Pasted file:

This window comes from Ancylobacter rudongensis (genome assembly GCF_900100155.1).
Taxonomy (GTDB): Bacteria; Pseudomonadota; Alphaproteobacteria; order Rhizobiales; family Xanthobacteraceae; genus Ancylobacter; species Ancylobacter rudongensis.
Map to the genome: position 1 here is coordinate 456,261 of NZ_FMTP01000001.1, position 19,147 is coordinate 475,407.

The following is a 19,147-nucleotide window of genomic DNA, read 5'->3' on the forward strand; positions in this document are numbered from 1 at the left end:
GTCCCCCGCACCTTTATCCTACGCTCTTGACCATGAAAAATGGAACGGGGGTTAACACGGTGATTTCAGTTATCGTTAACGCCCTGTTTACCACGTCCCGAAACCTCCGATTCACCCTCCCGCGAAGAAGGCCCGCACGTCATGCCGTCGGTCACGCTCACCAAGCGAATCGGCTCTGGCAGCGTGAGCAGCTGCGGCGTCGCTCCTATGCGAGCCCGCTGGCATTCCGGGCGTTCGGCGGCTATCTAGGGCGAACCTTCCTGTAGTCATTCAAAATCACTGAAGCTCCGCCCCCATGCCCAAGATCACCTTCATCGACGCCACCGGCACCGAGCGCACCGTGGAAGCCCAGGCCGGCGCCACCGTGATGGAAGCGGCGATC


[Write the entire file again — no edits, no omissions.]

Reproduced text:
This window comes from Ancylobacter rudongensis (genome assembly GCF_900100155.1).
Taxonomy (GTDB): Bacteria; Pseudomonadota; Alphaproteobacteria; order Rhizobiales; family Xanthobacteraceae; genus Ancylobacter; species Ancylobacter rudongensis.
Map to the genome: position 1 here is coordinate 456,261 of NZ_FMTP01000001.1, position 19,147 is coordinate 475,407.

The following is a 19,147-nucleotide window of genomic DNA, read 5'->3' on the forward strand; positions in this document are numbered from 1 at the left end:
GTCCCCCGCACCTTTATCCTACGCTCTTGACCATGAAAAATGGAACGGGGGTTAACACGGTGATTTCAGTTATCGTTAACGCCCTGTTTACCACGTCCCGAAACCTCCGATTCACCCTCCCGCGAAGAAGGCCCGCACGTCATGCCGTCGGTCACGCTCACCAAGCGAATCGGCTCTGGCAGCGTGAGCAGCTGCGGCGTCGCTCCTATGCGAGCCCGCTGGCATTCCGGGCGTTCGGCGGCTATCTAGGGCGAACCTTCCTGTAGTCATTCAAAATCACTGAAGCTCCGCCCCCATGCCCAAGATCACCTTCATCGACGCCACCGGCACCGAGCGCACCGTGGAAGCCCAGGCCGGCGCCACCGTGATGGAAGCGGCGATC